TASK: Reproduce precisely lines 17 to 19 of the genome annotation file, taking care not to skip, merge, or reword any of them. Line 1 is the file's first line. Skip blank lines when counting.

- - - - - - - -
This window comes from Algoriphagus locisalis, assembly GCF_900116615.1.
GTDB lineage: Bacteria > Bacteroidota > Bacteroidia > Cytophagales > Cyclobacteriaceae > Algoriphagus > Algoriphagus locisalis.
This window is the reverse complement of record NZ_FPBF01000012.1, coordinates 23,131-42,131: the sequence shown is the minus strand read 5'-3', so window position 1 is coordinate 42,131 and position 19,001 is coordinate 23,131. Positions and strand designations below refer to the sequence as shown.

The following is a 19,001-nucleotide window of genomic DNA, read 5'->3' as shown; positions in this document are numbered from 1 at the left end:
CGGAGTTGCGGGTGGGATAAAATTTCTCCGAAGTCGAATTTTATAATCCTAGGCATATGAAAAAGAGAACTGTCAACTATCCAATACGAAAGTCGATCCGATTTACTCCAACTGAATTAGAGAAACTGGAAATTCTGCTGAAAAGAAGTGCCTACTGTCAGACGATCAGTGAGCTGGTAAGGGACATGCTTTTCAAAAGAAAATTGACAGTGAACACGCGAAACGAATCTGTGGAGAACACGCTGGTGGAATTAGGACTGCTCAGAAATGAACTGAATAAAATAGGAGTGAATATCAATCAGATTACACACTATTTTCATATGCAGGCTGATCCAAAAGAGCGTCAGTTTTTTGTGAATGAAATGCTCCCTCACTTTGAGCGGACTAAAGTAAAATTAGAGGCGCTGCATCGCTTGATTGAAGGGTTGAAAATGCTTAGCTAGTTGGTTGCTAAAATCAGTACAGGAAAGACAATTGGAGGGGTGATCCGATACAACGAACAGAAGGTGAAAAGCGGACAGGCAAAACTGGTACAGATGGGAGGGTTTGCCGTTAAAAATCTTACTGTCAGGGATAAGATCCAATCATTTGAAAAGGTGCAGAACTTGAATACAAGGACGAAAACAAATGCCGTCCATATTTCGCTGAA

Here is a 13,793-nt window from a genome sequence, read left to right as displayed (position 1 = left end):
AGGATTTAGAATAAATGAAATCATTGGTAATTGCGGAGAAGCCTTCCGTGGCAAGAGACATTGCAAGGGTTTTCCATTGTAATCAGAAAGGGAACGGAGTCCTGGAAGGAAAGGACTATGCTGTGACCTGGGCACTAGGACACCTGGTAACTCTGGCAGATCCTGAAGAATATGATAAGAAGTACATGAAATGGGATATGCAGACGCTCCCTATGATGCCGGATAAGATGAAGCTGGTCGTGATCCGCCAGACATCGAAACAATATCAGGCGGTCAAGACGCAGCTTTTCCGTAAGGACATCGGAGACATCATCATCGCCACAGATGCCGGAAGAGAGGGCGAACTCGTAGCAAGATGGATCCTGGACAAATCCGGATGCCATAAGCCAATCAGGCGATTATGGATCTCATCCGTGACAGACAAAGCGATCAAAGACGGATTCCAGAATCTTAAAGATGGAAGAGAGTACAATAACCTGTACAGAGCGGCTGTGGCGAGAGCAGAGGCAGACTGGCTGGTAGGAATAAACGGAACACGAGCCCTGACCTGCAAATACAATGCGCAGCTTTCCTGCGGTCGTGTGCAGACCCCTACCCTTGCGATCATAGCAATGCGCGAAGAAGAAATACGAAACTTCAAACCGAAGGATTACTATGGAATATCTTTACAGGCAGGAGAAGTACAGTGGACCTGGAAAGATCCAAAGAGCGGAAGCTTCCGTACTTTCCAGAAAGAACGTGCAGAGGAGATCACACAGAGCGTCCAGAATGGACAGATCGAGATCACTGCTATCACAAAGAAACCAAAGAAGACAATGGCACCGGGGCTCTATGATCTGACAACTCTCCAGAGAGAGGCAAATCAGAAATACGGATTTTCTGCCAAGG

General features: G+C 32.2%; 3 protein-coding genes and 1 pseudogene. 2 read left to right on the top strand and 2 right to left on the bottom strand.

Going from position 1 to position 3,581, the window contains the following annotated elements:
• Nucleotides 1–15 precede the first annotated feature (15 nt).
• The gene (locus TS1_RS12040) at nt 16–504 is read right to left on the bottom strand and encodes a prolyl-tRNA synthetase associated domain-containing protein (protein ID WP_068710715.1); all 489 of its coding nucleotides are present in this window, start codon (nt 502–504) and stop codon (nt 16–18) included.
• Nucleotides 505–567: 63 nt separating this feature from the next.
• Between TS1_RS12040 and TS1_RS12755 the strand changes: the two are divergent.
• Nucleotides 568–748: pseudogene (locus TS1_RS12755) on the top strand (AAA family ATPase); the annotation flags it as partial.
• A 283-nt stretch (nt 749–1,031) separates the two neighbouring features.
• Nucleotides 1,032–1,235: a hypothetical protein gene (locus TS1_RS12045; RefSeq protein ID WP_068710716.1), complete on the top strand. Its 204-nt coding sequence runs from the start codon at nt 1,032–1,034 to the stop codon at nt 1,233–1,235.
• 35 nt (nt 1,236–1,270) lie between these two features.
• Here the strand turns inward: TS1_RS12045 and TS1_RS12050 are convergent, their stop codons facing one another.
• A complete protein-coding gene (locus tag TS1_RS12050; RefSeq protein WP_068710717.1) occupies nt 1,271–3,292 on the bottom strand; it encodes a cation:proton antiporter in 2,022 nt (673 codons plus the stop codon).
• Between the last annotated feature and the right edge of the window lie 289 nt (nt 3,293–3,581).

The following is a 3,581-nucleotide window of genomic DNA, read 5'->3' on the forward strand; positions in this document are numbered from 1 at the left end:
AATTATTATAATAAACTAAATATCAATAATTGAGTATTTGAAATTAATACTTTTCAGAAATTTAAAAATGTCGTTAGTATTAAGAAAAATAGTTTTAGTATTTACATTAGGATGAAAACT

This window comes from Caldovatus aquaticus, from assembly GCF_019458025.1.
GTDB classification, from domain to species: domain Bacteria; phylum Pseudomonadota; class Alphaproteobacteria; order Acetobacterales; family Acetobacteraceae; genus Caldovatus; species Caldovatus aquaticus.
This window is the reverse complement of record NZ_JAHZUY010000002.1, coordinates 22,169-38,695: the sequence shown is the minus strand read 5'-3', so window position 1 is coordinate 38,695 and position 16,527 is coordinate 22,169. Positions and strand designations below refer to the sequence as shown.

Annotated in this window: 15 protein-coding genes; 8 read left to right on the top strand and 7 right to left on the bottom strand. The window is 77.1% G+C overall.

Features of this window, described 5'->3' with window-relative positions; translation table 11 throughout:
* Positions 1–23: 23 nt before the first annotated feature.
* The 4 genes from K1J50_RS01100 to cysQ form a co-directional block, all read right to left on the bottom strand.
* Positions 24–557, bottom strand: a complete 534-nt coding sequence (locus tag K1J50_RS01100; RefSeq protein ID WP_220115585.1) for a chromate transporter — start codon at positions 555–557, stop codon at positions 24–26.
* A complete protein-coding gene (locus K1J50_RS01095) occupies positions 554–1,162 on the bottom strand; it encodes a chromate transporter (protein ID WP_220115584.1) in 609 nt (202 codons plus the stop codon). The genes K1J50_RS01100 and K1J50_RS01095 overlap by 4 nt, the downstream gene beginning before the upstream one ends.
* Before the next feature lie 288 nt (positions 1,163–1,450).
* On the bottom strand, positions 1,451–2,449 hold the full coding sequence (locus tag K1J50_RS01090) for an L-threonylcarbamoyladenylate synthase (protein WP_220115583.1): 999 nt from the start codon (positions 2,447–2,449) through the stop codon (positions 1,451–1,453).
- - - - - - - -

• 35 nt (nt 1,236–1,270) lie between these two features.
• Here the strand turns inward: TS1_RS12045 and TS1_RS12050 are convergent, their stop codons facing one another.
• A complete protein-coding gene (locus tag TS1_RS12050; RefSeq protein WP_068710717.1) occupies nt 1,271–3,292 on the bottom strand; it encodes a cation:proton antiporter in 2,022 nt (673 codons plus the stop codon).